Let’s think about the number of unopened boxes of Diwali sweets you have got at your home?
Due to still the festival is continuing we are on that with great happiness. Most folks have mind-boggling while selecting the sweet boxes. From the traditional sweets like Haldirams, Bikano, etc, to branded ones like Nestle, Amul, etc we have got gifted and received as gifts.
Along with it, we will gift differing kinds of specially packed dry fruits and other foods. Traditional sweets, chocolates, and dry fruits for long been preferred for gifting during Diwali.
However now most are trying to find offbeat gifts like sugar-free preparations, exotic tea hampers, cheese, wine, spice, and spice blends also to gift.
As in previous festive seasons this year too many brands aggressively promoting their brands with attractive packaging, and also with an ingenious campaign like One-of-its-kind conducted by Cadbury wherein they allowed customers to form an advert for his or her local stores at no coast featuring Bollywood star Shah Rukh Khan in it.
Diwali is always a festival of fun, celebration, and uniting of families and friends. Last year’s pandemic forced people to celebrate it on isolations and through video calls, but this year people getting back along with a vengeance. This year consumers also used the safe shopping experience online. More brands and traditional outlets took e-commerce to widen their reach.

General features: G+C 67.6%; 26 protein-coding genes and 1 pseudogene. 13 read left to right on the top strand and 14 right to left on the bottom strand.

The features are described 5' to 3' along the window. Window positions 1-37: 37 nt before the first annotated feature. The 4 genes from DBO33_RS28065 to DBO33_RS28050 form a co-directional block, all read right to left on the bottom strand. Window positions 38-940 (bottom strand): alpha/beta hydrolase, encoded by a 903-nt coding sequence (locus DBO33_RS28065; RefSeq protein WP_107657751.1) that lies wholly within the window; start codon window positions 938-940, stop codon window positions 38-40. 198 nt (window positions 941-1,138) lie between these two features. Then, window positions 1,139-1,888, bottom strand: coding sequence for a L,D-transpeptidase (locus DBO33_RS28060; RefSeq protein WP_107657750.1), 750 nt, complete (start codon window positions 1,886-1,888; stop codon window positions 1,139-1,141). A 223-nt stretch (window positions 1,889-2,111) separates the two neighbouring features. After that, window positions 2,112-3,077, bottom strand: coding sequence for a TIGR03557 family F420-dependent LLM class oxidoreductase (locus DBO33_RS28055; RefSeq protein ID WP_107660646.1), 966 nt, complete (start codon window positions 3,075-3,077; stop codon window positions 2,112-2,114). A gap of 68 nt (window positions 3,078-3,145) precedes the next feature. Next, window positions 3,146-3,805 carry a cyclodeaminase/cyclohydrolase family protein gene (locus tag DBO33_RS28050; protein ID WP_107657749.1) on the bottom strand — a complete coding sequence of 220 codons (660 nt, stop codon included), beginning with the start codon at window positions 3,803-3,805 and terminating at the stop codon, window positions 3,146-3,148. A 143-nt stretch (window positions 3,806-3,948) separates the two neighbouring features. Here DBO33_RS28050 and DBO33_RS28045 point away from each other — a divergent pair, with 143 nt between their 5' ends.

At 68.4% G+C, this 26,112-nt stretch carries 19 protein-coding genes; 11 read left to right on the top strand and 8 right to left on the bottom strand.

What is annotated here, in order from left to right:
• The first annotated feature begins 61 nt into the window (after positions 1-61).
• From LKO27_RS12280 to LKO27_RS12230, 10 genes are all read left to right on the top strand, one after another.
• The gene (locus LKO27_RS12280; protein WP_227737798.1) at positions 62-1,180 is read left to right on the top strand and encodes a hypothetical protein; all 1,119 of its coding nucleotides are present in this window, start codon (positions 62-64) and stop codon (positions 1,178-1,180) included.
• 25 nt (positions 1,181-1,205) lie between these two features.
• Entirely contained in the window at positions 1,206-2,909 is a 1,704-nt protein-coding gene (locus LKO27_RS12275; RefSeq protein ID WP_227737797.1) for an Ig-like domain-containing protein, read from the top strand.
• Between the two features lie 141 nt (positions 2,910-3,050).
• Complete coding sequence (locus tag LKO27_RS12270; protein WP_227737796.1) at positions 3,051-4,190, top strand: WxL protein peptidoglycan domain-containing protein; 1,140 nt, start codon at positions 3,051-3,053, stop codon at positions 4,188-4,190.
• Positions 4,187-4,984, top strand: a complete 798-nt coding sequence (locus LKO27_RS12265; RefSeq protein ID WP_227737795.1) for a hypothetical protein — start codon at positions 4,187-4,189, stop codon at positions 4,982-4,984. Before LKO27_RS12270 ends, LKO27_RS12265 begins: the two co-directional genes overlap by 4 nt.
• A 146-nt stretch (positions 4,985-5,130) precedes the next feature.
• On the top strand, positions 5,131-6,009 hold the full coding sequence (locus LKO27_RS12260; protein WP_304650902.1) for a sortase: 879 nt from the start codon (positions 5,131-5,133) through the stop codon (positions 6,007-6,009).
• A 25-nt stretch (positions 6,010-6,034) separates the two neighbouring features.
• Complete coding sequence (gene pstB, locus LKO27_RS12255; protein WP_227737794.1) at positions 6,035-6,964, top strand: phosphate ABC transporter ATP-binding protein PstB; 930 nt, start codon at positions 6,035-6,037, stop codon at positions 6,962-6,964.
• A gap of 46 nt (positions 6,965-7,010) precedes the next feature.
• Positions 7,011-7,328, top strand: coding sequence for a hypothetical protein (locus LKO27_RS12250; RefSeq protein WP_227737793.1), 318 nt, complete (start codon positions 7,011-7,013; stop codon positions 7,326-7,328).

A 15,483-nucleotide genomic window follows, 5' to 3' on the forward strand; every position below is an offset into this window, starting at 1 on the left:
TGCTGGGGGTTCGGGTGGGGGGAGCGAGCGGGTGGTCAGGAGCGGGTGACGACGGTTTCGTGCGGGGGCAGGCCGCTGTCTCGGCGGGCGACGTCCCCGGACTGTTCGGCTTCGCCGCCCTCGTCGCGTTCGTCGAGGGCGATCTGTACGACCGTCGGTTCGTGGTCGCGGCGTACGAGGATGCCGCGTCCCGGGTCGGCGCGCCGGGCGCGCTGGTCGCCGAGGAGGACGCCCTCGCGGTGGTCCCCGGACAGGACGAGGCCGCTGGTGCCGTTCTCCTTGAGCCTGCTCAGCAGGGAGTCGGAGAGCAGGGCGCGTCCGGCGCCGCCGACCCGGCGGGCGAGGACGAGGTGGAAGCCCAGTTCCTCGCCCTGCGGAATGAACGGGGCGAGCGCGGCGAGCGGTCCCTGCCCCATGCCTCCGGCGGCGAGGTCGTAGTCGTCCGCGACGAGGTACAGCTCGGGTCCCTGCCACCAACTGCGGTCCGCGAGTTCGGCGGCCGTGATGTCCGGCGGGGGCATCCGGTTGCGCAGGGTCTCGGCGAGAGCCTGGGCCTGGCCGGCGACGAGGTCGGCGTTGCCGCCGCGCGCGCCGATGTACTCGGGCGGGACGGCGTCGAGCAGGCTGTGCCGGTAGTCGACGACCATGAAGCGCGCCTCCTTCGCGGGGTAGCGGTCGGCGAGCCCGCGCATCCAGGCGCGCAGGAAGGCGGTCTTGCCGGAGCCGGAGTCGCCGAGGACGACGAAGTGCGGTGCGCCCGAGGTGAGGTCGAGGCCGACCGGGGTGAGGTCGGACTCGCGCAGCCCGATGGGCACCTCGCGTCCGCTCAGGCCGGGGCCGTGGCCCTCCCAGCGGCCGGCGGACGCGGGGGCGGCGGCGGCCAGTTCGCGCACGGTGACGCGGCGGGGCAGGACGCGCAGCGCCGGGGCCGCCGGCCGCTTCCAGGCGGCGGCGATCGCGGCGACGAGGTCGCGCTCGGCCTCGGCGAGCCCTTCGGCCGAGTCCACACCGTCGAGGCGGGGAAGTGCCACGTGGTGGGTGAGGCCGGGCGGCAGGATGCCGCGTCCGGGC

Traditionally most people prepare the sweets in their house with proper care and by a loving selection of ingredients. The visit to other houses always remembers everyone to bring sweets with them.
Diwali is a festival of lights that suggests the celebration involves millions of lights floodlit from rooftops, doorways, and windows in thousands of temples and buildings all over India. One wouldn’t celebrate Diwali without sweets.
Five pieces of ghee diyas (lamps) are lit in front of the deities, nivedya of traditional sweets are offered to the goddess and devotional songs are sung in praise of goddess Laxmi. The gods are offered different types of Mithai as “Prashad” or “nivedyam”, which is then distributed among relation and friends.
Sweets are considered because of the gesture of greeting people, family, and friends with the celebrating the festival. Traditionally Indian sweets are called “Mithai”. It considers that the sweets are pure and offerings to the gods.